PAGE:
Amplification of AngII-dependent cell contraction by glyoxal: implication of cell mechanical properties and actomyosin activity†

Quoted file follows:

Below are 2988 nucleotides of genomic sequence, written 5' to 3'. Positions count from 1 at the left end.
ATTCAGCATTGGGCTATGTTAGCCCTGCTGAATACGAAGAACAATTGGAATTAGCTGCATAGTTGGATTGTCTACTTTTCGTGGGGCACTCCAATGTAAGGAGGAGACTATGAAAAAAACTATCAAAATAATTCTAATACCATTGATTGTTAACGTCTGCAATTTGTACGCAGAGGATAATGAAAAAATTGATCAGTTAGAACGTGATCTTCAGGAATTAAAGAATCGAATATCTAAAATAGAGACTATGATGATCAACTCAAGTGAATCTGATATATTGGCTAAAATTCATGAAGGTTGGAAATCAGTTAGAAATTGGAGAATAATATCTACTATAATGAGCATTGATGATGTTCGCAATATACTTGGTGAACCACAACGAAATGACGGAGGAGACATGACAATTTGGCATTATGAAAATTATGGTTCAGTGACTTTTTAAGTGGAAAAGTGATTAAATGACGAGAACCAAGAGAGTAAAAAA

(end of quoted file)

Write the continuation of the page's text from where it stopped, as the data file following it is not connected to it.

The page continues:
Glyoxal (GO), a highly reactive metabolite of glucose, is associated with diabetic vascular complications via the formation of advanced glycation end-products. Considering its ability to react with proteins' amino acids and its crosslinking potential, we suggest that GO affects cellular mechanical functions such as contractility. Therefore, we tested the effects of GO on cellular contractile response following AngII stimulation of human embryonic kidney cells over-expressing the AT1 receptor (HEK 293 AT1aR). Prior to cell stimulation with AngII, cells exposed to GO exhibited carboxymethyllysine-adduct formation and an increase in cellular stiffness, which could be prevented by pre-treatment with aminoguanidine. The time-dependent cellular contractile response to AngII was measured by monitoring cell membrane displacement by atomic force atomic force microscopy (AFM) and by quantifying myosin light chain phosphorylation (p-MLC) via immunoblotting. Interestingly, short-term GO exposure increased by 2.6 times the amplitude of cell contraction induced by AngII and this was also associated with a sustained rise in p-MLC. This increased response to AngII induced by GO appears to be linked to its glycation potential, as aminoguanidine pre-treatment prevented this increased cellular mechanical response. Our results also suggest that GO could have an impact on ROCK activity, as ROCK inhibition with Y-27632 blocked the enhanced contractile response (p = 0.011) measured under GO conditions. Together, these results indicate that GO enhances the cellular response to AngII and modifies cellular mechanical properties via a mechanism that relies on its glycation potential and on the activation of the ROCK-dependent pathway.